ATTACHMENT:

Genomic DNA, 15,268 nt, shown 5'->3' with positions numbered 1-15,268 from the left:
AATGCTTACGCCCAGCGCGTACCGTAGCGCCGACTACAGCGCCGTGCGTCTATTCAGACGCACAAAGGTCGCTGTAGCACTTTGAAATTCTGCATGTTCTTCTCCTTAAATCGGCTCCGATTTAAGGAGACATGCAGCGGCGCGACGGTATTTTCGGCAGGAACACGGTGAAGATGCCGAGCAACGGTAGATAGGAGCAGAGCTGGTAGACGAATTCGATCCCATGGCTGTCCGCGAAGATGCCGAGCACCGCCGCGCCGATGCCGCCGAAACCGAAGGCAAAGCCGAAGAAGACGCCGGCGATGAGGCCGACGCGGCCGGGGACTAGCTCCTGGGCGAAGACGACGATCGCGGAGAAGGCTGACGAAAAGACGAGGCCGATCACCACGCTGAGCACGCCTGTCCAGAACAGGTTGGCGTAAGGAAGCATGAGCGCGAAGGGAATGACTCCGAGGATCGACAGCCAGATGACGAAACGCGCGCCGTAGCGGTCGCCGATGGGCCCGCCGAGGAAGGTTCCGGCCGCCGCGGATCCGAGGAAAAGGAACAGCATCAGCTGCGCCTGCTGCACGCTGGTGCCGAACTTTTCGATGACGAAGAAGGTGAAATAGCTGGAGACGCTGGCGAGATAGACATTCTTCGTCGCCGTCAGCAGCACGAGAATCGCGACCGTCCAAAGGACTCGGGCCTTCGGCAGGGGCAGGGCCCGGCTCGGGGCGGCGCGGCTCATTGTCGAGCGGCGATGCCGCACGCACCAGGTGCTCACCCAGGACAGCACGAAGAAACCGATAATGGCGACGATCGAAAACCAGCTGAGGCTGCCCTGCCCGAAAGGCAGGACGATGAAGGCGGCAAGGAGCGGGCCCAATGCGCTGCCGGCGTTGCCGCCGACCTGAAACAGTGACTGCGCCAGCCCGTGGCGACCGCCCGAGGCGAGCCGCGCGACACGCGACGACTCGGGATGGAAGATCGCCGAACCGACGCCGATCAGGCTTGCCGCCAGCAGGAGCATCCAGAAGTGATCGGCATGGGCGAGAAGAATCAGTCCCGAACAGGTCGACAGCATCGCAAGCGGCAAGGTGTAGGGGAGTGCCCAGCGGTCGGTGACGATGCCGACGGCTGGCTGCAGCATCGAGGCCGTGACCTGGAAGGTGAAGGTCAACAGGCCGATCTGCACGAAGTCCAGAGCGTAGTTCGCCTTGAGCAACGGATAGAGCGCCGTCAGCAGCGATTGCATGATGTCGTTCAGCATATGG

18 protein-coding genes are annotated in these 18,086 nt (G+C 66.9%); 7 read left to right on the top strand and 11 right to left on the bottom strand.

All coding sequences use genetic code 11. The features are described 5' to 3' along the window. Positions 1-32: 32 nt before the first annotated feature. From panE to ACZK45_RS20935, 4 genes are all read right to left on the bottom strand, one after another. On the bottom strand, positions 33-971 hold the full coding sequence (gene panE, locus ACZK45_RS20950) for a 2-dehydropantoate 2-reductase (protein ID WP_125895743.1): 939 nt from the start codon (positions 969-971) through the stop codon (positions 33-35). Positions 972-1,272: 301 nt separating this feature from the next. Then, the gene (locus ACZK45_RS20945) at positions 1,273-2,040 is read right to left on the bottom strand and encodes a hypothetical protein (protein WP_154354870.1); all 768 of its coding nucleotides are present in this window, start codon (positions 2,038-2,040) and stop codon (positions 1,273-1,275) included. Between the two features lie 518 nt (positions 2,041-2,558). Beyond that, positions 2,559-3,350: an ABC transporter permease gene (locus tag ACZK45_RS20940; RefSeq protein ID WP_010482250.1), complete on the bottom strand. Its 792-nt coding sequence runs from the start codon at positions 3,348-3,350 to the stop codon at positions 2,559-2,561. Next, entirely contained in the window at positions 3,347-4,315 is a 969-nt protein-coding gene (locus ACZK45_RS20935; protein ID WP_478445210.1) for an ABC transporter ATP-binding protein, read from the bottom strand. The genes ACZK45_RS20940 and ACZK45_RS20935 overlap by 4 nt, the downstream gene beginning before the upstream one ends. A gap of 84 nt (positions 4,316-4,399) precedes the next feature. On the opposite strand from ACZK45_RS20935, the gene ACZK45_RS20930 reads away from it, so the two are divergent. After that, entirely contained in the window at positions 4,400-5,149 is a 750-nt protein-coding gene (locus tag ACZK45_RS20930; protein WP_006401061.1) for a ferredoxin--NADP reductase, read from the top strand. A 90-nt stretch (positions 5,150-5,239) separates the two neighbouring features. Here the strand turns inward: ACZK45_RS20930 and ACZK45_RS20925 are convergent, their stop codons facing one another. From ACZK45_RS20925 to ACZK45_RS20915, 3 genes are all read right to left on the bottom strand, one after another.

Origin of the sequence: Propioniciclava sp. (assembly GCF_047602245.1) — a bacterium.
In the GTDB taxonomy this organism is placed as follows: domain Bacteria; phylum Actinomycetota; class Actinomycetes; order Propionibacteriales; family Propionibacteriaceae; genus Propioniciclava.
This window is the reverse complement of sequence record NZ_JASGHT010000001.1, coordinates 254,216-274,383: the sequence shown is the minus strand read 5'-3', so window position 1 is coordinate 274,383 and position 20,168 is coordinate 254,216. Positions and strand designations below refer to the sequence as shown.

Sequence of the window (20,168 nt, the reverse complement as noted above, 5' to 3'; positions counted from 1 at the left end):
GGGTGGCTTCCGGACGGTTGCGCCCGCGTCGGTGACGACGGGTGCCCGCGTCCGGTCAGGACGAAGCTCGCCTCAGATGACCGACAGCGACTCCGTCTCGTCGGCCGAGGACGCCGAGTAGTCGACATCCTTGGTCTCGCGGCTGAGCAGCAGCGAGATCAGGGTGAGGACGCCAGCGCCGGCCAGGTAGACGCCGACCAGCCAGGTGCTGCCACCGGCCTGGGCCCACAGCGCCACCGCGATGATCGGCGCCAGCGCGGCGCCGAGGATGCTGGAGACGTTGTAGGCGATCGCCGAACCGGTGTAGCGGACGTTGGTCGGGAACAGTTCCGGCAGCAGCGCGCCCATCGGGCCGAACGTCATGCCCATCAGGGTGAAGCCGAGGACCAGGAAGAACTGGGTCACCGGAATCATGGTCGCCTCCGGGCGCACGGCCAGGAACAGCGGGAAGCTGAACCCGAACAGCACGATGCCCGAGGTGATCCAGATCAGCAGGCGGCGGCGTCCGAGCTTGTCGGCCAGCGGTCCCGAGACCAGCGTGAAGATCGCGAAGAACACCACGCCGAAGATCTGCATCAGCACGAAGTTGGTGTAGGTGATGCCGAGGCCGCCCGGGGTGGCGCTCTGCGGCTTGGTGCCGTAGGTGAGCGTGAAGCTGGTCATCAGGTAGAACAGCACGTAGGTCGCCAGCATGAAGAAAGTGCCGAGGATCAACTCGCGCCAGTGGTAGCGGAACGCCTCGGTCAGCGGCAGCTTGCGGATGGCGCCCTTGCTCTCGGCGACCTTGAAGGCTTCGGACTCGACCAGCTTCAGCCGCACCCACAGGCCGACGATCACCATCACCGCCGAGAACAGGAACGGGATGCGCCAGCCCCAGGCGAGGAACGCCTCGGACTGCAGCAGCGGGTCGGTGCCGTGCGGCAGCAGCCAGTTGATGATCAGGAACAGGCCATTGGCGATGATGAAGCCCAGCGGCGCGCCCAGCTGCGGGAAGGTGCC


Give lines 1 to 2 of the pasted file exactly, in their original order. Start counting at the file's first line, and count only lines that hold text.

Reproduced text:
Genomic DNA, 15,268 nt, shown 5'->3' with positions numbered 1-15,268 from the left:
AATGCTTACGCCCAGCGCGTACCGTAGCGCCGACTACAGCGCCGTGCGTCTATTCAGACGCACAAAGGTCGCTGTAGCACTTTGAAATTCTGCATGTTCTTCTCCTTAAATCGGCTCCGATTTAAGGAGACATGCAGCGGCGCGACGGTATTTTCGGCAGGAACACGGTGAAGATGCCGAGCAACGGTAGATAGGAGCAGAGCTGGTAGACGAATTCGATCCCATGGCTGTCCGCGAAGATGCCGAGCACCGCCGCGCCGATGCCGCCGAAACCGAAGGCAAAGCCGAAGAAGACGCCGGCGATGAGGCCGACGCGGCCGGGGACTAGCTCCTGGGCGAAGACGACGATCGCGGAGAAGGCTGACGAAAAGACGAGGCCGATCACCACGCTGAGCACGCCTGTCCAGAACAGGTTGGCGTAAGGAAGCATGAGCGCGAAGGGAATGACTCCGAGGATCGACAGCCAGATGACGAAACGCGCGCCGTAGCGGTCGCCGATGGGCCCGCCGAGGAAGGTTCCGGCCGCCGCGGATCCGAGGAAAAGGAACAGCATCAGCTGCGCCTGCTGCACGCTGGTGCCGAACTTTTCGATGACGAAGAAGGTGAAATAGCTGGAGACGCTGGCGAGATAGACATTCTTCGTCGCCGTCAGCAGCACGAGAATCGCGACCGTCCAAAGGACTCGGGCCTTCGGCAGGGGCAGGGCCCGGCTCGGGGCGGCGCGGCTCATTGTCGAGCGGCGATGCCGCACGCACCAGGTGCTCACCCAGGACAGCACGAAGAAACCGATAATGGCGACGATCGAAAACCAGCTGAGGCTGCCCTGCCCGAAAGGCAGGACGATGAAGGCGGCAAGGAGCGGGCCCAATGCGCTGCCGGCGTTGCCGCCGACCTGAAACAGTGACTGCGCCAGCCCGTGGCGACCGCCCGAGGCGAGCCGCGCGACACGCGACGACTCGGGATGGAAGATCGCCGAACCGACGCCGATCAGGCTTGCCGCCAGCAGGAGCATCCAGAAGTGATCGGCATGGGCGAGAAGAATCAGTCCCGAACAGGTCGACAGCATCGCAAGCGGCAAGGTGTAGGGGAGTGCCCAGCGGTCGGTGACGATGCCGACGGCTGGCTGCAGCATCGAGGCCGTGACCTGGAAGGTGAAGGTCAACAGGCCGATCTGCACGAAGTCCAGAGCGTAGTTCGCCTTGAGCAACGGATAGAGCGCCGTCAGCAGCGATTGCATGATGTCGTTCAGCATATGG